Level 2 — Observable inputs other than Level 1 prices such as quoted prices for similar assets or liabilities; quoted prices in markets that are not active or other inputs that are observable or can be corroborated by observable market data for substantially the full term of the related asset or liabilities.

 

Level 3 — Unobservable inputs that are supported by little or no market activity and that are significant to the fair value of assets or liabilities.

 

The Company utilizes observable market inputs (quoted market prices) when measuring fair value whenever possible.

 

 F-12 

 

 

APPLIED DNA SCIENCES, INC.

NOTES TO CONSOLIDATED FINANCIAL STATEMENTS

SEPTEMBER 30, 2016

 

NOTE B – SUMMARY OF ACCOUNTING POLICIES, continued

 

Fair Value of Financial Instruments, continued

 

Level 3 Measurements:

 

Warrant Liability: Estimated using the Binomial Lattice option valuation model. Significant observable and unobservable inputs include stock price, exercise price, annual risk free rate, term, and expected volatility. An increase or decrease in these inputs could significantly increase or decrease the fair value of the warrant. See Notes H and K.

 

For fair value measurements categorized within Level 3 of the fair value hierarchy, the Company’s accounting and finance department, who report to the Chief Financial Officer, determine its valuation policies and procedures. The development and determination of the unobservable inputs for Level 3 fair value measurements and fair value calculations are the responsibility of the Company’s accounting and finance department and are approved by the Chief Financial Officer.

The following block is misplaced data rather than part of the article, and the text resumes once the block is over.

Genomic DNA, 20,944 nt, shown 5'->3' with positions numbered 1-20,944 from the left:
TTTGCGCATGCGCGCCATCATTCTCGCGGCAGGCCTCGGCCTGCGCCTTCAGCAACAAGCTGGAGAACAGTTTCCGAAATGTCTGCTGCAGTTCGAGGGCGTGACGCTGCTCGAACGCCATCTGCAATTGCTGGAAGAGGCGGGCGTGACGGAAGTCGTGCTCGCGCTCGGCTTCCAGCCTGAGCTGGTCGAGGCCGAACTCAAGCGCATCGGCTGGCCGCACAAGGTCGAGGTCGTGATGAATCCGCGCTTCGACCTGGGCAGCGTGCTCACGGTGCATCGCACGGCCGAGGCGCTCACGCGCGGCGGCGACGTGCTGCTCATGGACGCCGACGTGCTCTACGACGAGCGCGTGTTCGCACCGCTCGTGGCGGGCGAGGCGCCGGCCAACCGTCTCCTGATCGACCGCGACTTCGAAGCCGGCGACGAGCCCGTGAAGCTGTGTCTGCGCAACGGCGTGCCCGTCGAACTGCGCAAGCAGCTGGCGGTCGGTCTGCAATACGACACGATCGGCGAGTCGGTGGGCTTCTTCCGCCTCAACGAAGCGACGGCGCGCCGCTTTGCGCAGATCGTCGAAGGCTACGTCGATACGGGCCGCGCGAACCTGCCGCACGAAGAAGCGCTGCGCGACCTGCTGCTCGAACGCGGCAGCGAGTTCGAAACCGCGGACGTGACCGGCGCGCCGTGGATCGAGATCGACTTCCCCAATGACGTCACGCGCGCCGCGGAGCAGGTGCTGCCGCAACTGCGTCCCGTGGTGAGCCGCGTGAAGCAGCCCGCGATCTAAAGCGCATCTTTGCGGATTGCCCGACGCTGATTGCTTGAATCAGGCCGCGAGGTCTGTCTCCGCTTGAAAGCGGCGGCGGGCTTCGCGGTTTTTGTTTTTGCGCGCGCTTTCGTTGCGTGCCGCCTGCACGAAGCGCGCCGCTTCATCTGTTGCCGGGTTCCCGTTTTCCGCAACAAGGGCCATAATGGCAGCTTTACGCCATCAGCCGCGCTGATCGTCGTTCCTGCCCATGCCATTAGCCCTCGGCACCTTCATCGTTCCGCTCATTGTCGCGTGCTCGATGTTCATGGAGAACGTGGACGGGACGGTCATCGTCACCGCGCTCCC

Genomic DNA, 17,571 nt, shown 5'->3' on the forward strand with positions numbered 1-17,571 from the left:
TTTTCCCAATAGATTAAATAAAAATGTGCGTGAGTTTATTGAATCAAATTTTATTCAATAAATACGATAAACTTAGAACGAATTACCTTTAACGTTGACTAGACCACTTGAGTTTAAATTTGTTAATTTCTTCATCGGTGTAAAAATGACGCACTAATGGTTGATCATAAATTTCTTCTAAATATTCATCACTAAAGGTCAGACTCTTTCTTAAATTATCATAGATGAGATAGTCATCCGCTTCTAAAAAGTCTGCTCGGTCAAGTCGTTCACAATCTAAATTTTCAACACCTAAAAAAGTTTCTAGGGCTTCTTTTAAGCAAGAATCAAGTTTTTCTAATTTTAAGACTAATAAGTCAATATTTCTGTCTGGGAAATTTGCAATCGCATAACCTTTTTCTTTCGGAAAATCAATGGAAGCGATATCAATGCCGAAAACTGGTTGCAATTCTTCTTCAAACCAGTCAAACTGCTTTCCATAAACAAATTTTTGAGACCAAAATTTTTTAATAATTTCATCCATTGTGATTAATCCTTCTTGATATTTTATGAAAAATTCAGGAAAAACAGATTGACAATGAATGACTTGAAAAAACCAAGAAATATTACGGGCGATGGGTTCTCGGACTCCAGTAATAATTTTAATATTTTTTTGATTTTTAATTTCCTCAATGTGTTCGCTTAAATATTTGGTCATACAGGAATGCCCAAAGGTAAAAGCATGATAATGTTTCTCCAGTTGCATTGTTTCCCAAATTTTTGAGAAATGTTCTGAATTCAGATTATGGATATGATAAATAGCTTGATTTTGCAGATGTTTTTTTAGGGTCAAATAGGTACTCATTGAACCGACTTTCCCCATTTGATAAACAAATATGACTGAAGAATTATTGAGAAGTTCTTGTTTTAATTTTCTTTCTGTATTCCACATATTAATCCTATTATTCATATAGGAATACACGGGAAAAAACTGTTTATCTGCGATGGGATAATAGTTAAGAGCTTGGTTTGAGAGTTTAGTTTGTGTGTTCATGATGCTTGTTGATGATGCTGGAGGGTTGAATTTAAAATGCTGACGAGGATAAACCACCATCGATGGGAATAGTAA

Recently Accounting Principles

 

In March 2016, the Financial Accounting Standards Board (“FASB”) issued Accounting Standards Update ("ASU") 2016-09, "Stock Compensation (Topic 718): Improvements to Employee Share-Based Payment Accounting." The objective of this update is to simplify several aspects of the accounting for employee share-based payment transactions, including the income tax consequences, classification of awards as either equity or liabilities, and classification on the statement of cash flows. This ASU is effective for fiscal years beginning after December 15, 2016, including interim periods within those fiscal years. Early adoption is permitted. The Company is currently evaluating the new guidance to determine the impact it may have on its consolidated financial statements.

 

In February 2016, the FASB issued ASU 2016-02, "Leases (Topic 842)." The objective of this update is to increase transparency and comparability among organizations by recognizing lease assets and lease liabilities on the balance sheet and disclosing key information about leasing arrangements. This ASU is effective for fiscal years beginning after December 15, 2018, including interim periods within those annual periods and is to be applied utilizing a modified retrospective approach. The Company is currently evaluating the new guidance to determine the impact it may have on its consolidated financial statements.